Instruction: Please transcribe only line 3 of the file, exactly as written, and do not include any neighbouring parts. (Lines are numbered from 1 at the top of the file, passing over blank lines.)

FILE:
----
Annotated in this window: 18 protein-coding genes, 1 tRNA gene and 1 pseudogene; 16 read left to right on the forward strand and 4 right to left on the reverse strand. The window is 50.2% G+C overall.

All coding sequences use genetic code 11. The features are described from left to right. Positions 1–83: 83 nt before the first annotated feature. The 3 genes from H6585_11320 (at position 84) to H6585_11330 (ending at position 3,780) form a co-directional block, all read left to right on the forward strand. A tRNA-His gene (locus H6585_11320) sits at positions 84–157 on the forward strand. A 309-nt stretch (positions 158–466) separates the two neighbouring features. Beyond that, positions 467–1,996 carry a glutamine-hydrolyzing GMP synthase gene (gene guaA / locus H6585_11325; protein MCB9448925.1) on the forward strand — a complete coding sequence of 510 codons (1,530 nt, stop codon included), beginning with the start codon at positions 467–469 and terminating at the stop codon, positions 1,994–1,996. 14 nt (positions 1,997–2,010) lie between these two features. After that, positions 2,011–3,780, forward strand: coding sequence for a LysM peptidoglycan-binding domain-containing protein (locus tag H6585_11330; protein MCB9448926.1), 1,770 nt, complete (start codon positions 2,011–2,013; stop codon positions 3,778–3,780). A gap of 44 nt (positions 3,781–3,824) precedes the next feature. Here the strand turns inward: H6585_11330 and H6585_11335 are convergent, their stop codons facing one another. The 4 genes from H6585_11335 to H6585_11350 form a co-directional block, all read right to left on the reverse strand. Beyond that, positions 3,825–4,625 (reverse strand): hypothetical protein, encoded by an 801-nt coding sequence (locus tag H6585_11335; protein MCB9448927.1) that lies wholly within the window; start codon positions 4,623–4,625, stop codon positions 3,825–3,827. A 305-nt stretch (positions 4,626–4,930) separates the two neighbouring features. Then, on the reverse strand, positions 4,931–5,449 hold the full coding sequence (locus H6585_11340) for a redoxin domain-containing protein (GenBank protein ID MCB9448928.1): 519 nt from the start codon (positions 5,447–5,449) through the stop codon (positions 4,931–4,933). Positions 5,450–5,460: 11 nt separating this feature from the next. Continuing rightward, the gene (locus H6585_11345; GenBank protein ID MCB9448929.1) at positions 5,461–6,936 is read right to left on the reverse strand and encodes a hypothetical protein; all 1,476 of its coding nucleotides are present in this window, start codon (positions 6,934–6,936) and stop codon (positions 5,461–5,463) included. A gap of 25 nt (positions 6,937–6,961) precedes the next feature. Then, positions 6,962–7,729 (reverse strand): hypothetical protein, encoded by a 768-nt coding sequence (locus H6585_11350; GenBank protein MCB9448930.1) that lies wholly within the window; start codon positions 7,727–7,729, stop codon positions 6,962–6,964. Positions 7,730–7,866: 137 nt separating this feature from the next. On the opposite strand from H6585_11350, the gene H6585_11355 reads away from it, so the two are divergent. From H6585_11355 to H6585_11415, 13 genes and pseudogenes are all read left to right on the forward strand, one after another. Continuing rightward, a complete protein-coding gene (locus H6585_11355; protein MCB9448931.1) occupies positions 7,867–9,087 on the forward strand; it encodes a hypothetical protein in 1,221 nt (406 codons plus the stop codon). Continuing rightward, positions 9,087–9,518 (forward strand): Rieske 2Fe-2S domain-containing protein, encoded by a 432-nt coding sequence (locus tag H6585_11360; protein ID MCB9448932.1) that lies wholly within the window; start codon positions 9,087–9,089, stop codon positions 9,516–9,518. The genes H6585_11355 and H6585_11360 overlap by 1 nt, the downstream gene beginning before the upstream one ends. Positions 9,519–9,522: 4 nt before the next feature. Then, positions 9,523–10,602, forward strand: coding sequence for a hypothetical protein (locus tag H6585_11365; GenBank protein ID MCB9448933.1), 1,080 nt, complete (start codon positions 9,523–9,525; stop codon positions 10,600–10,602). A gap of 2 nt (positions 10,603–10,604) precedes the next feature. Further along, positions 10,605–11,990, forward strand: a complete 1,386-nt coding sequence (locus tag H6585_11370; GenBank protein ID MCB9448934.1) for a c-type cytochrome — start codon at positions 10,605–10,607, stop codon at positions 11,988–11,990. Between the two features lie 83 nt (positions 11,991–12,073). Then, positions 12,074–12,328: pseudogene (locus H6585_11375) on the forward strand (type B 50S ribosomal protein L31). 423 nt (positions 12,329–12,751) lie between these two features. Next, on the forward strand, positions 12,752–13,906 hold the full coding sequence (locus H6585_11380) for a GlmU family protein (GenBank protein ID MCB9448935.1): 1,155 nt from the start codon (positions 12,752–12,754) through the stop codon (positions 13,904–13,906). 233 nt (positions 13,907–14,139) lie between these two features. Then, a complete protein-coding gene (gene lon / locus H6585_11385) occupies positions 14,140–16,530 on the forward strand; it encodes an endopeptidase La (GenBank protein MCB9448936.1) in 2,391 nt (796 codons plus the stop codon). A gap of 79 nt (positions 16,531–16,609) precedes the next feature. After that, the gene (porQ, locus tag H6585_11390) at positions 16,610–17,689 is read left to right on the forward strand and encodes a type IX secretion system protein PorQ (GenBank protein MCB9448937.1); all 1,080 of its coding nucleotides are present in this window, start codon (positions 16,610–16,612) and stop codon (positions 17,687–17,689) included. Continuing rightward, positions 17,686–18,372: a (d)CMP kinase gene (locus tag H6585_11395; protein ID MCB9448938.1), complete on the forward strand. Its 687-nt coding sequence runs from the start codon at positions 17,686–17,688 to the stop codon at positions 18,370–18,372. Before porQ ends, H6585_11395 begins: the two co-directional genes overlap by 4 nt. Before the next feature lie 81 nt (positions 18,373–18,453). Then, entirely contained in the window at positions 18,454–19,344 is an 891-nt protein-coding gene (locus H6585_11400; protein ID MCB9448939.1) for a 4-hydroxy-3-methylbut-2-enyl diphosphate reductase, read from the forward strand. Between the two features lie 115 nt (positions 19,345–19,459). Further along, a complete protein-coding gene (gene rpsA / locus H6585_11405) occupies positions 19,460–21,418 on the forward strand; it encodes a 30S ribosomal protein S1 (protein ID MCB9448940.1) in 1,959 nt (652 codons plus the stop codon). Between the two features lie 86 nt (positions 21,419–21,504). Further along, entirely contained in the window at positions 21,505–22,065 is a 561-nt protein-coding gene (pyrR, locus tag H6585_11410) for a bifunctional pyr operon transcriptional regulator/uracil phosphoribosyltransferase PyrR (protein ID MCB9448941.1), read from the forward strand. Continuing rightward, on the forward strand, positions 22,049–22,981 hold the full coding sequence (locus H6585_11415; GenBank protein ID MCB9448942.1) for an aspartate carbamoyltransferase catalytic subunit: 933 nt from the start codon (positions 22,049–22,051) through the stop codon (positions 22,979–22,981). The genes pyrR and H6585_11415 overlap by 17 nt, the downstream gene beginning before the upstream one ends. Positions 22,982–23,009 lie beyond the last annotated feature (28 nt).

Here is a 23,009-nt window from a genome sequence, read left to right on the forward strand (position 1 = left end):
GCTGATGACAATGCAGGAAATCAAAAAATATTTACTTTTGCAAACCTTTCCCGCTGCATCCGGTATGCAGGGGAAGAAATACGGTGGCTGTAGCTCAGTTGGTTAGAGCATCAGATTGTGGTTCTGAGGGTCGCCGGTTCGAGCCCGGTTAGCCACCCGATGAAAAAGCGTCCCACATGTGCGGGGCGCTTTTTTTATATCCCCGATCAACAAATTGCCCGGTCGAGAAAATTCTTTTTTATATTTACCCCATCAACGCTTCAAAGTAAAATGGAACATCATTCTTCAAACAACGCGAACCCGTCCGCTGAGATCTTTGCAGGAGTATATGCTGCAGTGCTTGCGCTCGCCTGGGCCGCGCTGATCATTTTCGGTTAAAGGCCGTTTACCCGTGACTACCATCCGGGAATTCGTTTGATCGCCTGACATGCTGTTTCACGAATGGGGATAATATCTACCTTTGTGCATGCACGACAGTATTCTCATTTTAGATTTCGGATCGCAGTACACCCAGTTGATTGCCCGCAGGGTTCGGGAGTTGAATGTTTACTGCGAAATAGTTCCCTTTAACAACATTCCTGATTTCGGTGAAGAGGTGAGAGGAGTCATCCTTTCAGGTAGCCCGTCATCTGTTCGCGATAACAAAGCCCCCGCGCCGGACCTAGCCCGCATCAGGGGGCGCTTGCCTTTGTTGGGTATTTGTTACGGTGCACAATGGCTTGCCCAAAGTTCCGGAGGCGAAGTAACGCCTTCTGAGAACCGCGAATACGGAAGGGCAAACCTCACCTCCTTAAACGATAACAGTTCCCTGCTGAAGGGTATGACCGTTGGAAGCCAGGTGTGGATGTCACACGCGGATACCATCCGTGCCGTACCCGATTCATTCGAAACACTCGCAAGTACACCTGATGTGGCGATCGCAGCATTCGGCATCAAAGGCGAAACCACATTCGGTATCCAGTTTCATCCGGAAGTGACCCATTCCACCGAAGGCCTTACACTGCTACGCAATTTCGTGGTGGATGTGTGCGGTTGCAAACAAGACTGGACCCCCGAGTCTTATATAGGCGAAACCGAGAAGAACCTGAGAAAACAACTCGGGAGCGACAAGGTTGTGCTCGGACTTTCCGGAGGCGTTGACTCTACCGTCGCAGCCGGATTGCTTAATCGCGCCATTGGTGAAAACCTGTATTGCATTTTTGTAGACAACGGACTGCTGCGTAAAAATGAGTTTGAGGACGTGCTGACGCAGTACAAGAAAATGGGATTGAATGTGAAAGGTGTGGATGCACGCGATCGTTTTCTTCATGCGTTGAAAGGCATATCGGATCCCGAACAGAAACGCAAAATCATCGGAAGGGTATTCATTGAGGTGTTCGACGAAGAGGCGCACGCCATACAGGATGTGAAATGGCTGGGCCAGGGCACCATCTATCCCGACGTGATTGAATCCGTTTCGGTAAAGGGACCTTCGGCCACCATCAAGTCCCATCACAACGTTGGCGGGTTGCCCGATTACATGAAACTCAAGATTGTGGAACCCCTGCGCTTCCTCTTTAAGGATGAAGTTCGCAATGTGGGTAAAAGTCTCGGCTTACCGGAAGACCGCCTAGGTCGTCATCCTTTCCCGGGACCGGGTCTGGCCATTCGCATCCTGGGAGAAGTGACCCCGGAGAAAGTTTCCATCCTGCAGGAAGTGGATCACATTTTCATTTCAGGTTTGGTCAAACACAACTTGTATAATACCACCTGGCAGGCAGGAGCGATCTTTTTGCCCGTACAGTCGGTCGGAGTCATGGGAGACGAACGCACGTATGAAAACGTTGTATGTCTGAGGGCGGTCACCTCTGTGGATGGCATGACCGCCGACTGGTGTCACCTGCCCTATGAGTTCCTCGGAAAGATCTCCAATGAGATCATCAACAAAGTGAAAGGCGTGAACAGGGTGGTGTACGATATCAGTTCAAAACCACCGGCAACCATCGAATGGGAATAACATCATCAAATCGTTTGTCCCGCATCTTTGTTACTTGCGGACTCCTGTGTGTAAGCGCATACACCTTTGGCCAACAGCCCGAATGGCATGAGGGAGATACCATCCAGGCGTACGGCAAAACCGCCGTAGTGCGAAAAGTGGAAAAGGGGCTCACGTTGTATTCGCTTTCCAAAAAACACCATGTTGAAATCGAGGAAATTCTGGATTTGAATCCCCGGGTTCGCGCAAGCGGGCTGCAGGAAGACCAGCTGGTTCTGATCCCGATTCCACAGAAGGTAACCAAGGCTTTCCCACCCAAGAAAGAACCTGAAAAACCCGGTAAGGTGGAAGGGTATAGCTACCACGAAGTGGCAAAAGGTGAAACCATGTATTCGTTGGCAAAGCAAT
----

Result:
Here is a 23,009-nt window from a genome sequence, read left to right on the forward strand (position 1 = left end):